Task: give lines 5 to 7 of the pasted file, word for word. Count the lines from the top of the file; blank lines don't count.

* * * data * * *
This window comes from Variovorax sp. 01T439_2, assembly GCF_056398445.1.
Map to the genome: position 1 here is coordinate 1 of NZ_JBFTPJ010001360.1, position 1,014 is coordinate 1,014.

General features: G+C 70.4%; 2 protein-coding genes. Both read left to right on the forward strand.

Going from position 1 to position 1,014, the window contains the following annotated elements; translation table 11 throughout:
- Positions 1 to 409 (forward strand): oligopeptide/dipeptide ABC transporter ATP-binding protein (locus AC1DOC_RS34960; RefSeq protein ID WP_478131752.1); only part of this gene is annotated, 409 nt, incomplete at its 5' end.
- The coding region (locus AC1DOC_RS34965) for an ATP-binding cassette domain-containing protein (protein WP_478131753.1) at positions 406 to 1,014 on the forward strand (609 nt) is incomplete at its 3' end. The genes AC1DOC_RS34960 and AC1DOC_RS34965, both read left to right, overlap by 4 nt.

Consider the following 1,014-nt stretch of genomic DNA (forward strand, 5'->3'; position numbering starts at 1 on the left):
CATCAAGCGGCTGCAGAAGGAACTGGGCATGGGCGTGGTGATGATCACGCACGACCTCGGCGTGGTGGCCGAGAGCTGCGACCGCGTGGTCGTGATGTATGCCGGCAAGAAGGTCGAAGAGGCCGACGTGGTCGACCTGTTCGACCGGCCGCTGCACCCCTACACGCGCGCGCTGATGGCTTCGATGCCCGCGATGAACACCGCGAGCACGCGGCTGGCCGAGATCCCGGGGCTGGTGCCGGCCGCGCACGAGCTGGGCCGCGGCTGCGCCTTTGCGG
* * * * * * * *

- Positions 1 to 409 (forward strand): oligopeptide/dipeptide ABC transporter ATP-binding protein (locus AC1DOC_RS34960; RefSeq protein ID WP_478131752.1); only part of this gene is annotated, 409 nt, incomplete at its 5' end.
- The coding region (locus AC1DOC_RS34965) for an ATP-binding cassette domain-containing protein (protein WP_478131753.1) at positions 406 to 1,014 on the forward strand (609 nt) is incomplete at its 3' end. The genes AC1DOC_RS34960 and AC1DOC_RS34965, both read left to right, overlap by 4 nt.

Consider the following 1,014-nt stretch of genomic DNA (forward strand, 5'->3'; position numbering starts at 1 on the left):